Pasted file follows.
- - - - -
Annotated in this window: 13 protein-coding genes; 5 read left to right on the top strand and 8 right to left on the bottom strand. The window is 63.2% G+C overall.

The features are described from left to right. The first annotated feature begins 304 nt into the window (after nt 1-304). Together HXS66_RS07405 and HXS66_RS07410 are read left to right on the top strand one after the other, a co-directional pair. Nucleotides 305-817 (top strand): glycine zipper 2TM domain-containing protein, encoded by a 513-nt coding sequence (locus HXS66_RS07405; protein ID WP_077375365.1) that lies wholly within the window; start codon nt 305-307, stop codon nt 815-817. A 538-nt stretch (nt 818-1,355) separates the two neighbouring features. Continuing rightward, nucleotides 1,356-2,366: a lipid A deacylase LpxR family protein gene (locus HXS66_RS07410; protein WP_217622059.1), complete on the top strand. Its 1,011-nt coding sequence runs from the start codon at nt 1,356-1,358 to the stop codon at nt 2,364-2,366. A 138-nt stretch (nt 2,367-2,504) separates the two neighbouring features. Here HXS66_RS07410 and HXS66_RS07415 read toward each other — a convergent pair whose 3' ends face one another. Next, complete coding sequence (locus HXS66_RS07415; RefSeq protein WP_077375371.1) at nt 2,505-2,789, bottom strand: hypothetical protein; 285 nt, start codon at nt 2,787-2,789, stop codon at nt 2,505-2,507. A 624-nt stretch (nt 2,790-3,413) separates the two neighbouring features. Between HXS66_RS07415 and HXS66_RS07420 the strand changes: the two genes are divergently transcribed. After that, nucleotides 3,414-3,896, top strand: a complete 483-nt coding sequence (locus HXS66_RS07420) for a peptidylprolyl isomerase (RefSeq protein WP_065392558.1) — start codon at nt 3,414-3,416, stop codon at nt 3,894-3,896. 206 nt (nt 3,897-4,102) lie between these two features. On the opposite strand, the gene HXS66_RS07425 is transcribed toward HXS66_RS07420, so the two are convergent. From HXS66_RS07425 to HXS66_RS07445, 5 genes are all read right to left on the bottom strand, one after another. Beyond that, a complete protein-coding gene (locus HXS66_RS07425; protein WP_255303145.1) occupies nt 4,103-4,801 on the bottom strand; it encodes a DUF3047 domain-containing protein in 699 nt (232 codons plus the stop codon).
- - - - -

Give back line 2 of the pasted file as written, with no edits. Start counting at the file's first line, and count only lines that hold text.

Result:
The features are described from left to right. The first annotated feature begins 304 nt into the window (after nt 1-304). Together HXS66_RS07405 and HXS66_RS07410 are read left to right on the top strand one after the other, a co-directional pair. Nucleotides 305-817 (top strand): glycine zipper 2TM domain-containing protein, encoded by a 513-nt coding sequence (locus HXS66_RS07405; protein ID WP_077375365.1) that lies wholly within the window; start codon nt 305-307, stop codon nt 815-817. A 538-nt stretch (nt 818-1,355) separates the two neighbouring features. Continuing rightward, nucleotides 1,356-2,366: a lipid A deacylase LpxR family protein gene (locus HXS66_RS07410; protein WP_217622059.1), complete on the top strand. Its 1,011-nt coding sequence runs from the start codon at nt 1,356-1,358 to the stop codon at nt 2,364-2,366. A 138-nt stretch (nt 2,367-2,504) separates the two neighbouring features. Here HXS66_RS07410 and HXS66_RS07415 read toward each other — a convergent pair whose 3' ends face one another. Next, complete coding sequence (locus HXS66_RS07415; RefSeq protein WP_077375371.1) at nt 2,505-2,789, bottom strand: hypothetical protein; 285 nt, start codon at nt 2,787-2,789, stop codon at nt 2,505-2,507. A 624-nt stretch (nt 2,790-3,413) separates the two neighbouring features. Between HXS66_RS07415 and HXS66_RS07420 the strand changes: the two genes are divergently transcribed. After that, nucleotides 3,414-3,896, top strand: a complete 483-nt coding sequence (locus HXS66_RS07420) for a peptidylprolyl isomerase (RefSeq protein WP_065392558.1) — start codon at nt 3,414-3,416, stop codon at nt 3,894-3,896. 206 nt (nt 3,897-4,102) lie between these two features. On the opposite strand, the gene HXS66_RS07425 is transcribed toward HXS66_RS07420, so the two are convergent. From HXS66_RS07425 to HXS66_RS07445, 5 genes are all read right to left on the bottom strand, one after another. Beyond that, a complete protein-coding gene (locus HXS66_RS07425; protein WP_255303145.1) occupies nt 4,103-4,801 on the bottom strand; it encodes a DUF3047 domain-containing protein in 699 nt (232 codons plus the stop codon).